(Grand Portage MN)
Grand Portage National Monument featured a reconstructed stockade that included a great hall for dining and business, a kitchen house, warehouse, and a lookout tower. Outside the palisade was a sample Ojibwe village with birch bark tents. On the lakeside, was a pier extending far into the water.
The Pigeon River flows along the fur trading trail known as the Grand Portage. There were five waterfalls and rapids on the river interrupting passage by water; hence, the need for a trail. The route was originally used by the Ojibwe natives to reach what is now called the Boundery Waters. It was an 8 1/2 miles trek to the next outpost at Fort Charlotte.
During the summer, they wet deep into western Canada to fetch pelts, and at the end of the season a rendezvous was held at the stockade to barter and trade. Very large Montreal canoes loaded with goods made their way across the Great Lakes, to and from the North West Company outpost. Those working this route were known as Voyageurs.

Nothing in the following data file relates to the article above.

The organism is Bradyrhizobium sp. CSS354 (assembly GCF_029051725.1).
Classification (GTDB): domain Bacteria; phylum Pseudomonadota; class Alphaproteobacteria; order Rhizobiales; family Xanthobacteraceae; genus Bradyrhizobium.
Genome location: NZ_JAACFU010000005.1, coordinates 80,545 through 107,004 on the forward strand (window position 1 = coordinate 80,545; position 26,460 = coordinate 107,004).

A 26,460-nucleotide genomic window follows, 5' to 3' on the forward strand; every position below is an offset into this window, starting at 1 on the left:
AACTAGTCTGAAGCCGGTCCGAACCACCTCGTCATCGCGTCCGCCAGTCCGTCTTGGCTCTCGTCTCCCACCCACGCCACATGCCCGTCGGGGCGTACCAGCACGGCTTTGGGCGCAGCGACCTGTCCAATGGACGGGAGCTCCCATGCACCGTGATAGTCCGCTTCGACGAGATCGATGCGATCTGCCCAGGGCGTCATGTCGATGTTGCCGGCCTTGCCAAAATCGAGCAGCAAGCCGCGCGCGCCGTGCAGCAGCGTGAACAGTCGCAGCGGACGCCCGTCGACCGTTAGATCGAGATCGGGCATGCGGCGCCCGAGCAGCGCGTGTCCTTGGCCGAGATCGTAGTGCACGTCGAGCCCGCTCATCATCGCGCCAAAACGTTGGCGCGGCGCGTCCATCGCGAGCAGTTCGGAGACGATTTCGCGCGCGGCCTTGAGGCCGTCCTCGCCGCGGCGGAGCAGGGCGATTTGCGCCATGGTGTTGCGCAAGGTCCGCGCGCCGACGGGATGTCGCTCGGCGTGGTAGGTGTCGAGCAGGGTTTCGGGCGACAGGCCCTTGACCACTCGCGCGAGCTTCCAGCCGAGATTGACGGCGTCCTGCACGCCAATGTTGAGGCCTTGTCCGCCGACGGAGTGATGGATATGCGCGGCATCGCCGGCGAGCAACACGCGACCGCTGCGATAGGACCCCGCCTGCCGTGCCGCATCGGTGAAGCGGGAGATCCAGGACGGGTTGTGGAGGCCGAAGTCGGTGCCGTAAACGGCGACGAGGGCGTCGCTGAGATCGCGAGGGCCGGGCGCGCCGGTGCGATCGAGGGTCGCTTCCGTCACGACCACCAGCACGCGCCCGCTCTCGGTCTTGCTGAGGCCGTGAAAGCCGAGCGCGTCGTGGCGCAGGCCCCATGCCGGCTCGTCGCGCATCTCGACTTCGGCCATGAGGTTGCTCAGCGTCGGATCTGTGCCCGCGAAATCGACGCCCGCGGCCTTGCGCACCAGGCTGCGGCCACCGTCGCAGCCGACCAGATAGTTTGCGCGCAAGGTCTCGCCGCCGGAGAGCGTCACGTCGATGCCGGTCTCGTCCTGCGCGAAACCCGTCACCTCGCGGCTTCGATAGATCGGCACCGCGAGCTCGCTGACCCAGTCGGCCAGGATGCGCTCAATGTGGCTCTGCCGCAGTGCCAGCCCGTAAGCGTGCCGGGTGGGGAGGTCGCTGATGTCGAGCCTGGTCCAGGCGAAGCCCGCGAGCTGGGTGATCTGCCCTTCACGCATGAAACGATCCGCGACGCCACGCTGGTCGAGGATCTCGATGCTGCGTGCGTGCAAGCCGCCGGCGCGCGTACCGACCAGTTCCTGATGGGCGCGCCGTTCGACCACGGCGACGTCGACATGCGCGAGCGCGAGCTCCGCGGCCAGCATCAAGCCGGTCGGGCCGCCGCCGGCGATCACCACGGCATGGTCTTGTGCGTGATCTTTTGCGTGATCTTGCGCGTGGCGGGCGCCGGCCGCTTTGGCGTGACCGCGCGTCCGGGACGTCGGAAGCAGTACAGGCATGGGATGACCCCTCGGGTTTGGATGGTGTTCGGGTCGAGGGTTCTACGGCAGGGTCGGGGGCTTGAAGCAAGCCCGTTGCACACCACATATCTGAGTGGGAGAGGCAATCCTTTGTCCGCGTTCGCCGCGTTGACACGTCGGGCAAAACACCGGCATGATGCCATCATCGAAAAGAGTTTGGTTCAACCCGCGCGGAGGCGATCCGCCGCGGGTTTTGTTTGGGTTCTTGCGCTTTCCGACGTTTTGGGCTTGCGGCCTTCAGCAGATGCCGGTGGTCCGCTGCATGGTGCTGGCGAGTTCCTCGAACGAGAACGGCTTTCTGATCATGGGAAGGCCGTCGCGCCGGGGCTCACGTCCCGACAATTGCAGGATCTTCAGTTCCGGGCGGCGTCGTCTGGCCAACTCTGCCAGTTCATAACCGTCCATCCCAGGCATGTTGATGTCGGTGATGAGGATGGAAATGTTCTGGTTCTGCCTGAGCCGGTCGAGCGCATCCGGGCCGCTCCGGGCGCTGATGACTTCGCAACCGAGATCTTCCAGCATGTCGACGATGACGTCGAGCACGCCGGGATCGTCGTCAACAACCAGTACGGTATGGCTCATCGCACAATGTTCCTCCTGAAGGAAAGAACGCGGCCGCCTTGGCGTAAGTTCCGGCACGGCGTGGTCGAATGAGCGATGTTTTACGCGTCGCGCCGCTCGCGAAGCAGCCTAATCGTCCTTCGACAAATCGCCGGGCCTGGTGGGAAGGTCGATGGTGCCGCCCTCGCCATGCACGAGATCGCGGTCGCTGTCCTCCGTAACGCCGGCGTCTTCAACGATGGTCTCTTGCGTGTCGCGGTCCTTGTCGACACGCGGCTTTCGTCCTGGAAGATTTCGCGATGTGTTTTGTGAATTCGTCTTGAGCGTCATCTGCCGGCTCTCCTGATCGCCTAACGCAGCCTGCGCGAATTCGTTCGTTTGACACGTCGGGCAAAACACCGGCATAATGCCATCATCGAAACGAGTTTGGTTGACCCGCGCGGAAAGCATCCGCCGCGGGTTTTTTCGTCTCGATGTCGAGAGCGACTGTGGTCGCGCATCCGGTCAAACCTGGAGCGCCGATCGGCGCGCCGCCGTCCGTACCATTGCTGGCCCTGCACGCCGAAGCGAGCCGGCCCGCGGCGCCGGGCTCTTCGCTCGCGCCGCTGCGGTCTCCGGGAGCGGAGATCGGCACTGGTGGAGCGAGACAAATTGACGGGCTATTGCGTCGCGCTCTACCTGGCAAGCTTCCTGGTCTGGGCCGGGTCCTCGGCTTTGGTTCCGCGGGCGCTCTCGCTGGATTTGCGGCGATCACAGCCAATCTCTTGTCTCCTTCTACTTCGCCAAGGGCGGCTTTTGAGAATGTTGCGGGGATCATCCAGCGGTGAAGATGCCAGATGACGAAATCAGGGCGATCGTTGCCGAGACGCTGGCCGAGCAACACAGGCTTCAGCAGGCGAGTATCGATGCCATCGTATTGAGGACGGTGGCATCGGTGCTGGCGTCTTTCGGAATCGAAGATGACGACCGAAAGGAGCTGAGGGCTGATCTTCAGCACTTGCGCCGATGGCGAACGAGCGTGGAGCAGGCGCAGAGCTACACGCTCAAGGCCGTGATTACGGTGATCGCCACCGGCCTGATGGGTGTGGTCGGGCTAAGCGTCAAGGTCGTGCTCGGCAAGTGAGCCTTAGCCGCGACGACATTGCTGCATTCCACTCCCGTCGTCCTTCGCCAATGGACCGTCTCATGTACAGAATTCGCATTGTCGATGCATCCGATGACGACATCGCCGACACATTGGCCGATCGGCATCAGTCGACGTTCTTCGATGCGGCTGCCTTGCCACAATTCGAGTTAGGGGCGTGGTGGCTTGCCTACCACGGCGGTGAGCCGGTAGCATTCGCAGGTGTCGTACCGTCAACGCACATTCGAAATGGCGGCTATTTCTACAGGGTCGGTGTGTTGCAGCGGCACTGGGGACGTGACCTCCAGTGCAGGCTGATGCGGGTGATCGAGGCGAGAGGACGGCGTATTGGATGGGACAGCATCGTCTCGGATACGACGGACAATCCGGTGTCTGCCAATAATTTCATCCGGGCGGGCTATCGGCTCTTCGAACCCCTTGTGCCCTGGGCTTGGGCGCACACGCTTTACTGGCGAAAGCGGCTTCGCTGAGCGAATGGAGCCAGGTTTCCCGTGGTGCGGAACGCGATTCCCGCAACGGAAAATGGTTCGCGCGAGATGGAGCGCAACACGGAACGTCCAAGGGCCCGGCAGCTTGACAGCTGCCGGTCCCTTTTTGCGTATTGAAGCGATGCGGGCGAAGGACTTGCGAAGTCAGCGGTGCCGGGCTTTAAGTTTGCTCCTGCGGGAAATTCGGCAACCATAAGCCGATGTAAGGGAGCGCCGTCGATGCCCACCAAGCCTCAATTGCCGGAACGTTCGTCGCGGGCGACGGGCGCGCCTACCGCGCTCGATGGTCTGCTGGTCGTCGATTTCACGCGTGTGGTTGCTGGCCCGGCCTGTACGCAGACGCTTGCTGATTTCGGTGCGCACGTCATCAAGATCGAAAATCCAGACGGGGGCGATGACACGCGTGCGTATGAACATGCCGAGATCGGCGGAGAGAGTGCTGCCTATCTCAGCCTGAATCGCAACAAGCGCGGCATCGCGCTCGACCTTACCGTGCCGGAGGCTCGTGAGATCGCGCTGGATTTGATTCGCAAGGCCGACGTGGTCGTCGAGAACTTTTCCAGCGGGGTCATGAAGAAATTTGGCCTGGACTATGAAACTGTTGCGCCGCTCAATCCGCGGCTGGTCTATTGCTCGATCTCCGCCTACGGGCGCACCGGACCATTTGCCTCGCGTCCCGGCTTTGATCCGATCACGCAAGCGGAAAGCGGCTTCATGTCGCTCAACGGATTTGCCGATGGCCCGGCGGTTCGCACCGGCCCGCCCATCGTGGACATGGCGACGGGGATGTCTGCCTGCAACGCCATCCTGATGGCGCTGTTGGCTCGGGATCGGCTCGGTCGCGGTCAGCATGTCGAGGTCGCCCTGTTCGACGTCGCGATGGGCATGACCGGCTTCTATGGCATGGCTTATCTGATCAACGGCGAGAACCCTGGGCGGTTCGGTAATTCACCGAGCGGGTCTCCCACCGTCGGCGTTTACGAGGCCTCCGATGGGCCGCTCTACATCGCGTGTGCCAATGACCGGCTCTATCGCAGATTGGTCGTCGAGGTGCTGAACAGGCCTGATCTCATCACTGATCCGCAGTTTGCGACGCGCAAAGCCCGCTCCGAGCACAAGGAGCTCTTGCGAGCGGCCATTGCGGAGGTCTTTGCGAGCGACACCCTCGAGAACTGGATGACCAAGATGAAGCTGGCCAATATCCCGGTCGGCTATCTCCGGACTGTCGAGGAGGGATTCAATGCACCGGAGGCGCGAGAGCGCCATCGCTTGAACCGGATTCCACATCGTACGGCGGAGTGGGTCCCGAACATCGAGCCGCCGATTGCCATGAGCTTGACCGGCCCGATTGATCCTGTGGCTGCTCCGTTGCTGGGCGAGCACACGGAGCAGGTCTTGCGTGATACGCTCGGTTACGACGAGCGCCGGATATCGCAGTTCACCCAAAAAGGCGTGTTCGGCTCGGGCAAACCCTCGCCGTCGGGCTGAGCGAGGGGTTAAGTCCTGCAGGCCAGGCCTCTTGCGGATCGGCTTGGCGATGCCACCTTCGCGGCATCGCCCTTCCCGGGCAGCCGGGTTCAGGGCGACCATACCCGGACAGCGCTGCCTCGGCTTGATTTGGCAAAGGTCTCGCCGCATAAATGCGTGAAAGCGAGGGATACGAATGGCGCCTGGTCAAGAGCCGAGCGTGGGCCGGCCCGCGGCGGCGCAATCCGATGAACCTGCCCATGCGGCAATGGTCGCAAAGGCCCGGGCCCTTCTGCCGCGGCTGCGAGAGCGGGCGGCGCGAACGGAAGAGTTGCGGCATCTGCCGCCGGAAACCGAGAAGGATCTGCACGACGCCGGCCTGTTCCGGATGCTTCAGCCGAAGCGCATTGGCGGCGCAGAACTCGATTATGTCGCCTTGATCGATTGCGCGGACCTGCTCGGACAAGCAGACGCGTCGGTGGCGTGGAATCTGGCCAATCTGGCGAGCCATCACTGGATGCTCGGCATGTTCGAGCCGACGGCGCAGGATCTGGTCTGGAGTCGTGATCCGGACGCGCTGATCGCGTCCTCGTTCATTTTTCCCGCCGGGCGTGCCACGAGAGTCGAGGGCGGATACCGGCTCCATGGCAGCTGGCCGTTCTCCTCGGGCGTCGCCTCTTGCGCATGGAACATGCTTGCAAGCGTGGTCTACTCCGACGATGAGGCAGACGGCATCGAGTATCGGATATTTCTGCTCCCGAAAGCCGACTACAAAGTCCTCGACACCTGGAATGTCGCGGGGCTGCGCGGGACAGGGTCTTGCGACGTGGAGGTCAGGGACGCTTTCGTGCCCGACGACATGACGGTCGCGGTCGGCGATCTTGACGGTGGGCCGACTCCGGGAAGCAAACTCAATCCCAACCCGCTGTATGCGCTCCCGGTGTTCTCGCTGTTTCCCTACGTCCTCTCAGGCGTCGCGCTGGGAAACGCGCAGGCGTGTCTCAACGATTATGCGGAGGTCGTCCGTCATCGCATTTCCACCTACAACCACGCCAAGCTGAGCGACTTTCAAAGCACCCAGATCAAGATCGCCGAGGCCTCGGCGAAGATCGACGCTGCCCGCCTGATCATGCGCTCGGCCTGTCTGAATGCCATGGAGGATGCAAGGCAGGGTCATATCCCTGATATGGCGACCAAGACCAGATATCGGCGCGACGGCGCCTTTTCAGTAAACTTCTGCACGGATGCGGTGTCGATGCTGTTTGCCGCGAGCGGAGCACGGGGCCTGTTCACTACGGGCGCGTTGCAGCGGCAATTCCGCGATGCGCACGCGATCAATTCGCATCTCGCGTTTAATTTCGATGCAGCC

For over a century the fur trade was profitable for the French, British, and natives. They also had a demonstration on how to build a birch bark canoe. Seeing the outpost, period dressed volunteers and learning about the history was interesting.
Camp: Chequamegon NF-Wanoka Lake CG drycamp
Scene: Fort, native camp, lake
I wasn’t feeling well when I traveled along Lake Superior and missed so much. I’d like to go back and do it again.
Possibly worth the trip if you’re going that way.